“A project is primarily based on how well he/she manages the project’s triple constraint (project scope, cost, and time)” (Hans, 2013).
This week I am charged with writing about either a personal or professional circumstance that involved scope creep. In the following blog, I will briefly outline the project I was involved in, what scope creep issues occurred, and better ways management could have controlled the issues.
A few years ago I worked on a project that installed communication racks into military vehicles. Our project outsourced a few companies to create rack sleds and manufactured cables for the communication systems. Before the outsourced company began to make the gear we had requested to be made, our company built and tested a sled and requested cable to ensure the gear would properly fit and work before buying mass quantities to be made. After our engineer department tested the cable, the government wanted to change the design and cable length. Unfortunately, our company did not notify the outsourced company. The cables and sleds were produced, delivered, and then sat on the project’s shelves for a few years. Once it became time to field the sleds and cables, this issue hit our project square in the face. Needless to say, huge amounts of money and time were wasted and we could not produce when required. Kuprenas & Nasr (2003) state, Total cost management of a… project requires control of costs through all phases of a project, including the design phase”.
The first thing I thought of when I heard of the severe issue was, who is accountable? Portny et al. (2008) states, “Project success requires that project managers can count on the help promised to them by the people throughout the organization”. During the design and modifications of the sleds and cables, a couple of factors contributed to the scope creep. First the government decided it wanted to change the length and design of the cable, which ultimately changed the cost and timeline to produce the cables. Secondly, after the changes were made, the communication breakdown between government representatives and the engineer department contributed to the sleds and cables continuing to be made to the specifications of the original design. Lastly, after the gear was made and shipped, the QA and Technician departments did not test the cables.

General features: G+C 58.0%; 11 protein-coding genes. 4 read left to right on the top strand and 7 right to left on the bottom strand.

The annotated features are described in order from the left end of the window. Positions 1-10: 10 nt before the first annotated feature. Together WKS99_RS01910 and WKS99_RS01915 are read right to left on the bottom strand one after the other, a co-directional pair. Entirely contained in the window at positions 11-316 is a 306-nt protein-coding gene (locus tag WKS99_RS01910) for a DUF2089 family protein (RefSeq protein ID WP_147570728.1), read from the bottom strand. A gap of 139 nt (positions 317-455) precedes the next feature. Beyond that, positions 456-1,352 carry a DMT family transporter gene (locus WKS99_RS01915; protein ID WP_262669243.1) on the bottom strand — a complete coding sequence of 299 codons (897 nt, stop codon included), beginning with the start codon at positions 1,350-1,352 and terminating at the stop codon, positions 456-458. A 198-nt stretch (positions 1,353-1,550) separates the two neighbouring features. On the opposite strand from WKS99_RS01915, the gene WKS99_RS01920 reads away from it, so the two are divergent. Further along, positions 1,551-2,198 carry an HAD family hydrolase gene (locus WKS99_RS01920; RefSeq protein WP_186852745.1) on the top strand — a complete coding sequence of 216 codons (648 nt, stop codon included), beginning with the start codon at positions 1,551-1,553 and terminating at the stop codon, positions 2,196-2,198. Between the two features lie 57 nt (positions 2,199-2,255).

It is easy to say now what should have happened when the government requested to change the design. The first thing that should have happened was the PM should have been notified immediately so he could have built the scope creep into an adjusted project plan. Bellenger (2003) states, Contact the client immediately if the scope changes during the project, explain why it is needed and why it is outside the original scope of services, and request written permission to proceed”. “In order to meet project plan goals, the PM needs help from multiple project team members (Portny et al., 2008). If the PM had been notified immediately, he could have redirected resources and personnel to drive the change thus meeting the costs and timeline.
Bellenger, L. G. (2003). Avoiding scope creep protects the bottom line. ASHRAE Journal, 45(10), 58. Retrieved from http://search.proquest.com/docview/220432044?accountid=14872
Hans, R.T. (2013). Work breakdown structure: A tool for software project scope verification. Retrieved from http://arxiv.org/ftp/arxiv/papers/1308/1308.2876.pdf
Kuprenas, J.A. & Nasr, E.B. (2003). Controlling design-phase scope creep. AACE International Transactions. 1
Portny, S. E., Mantel, S. J., Meredith, J. R., Shafer, S. M., Sutton, M. M., & Kramer, B. E. (2008). Project management: Planning, scheduling, and controlling projects. Hoboken, NJ: John Wiley & Sons, Inc.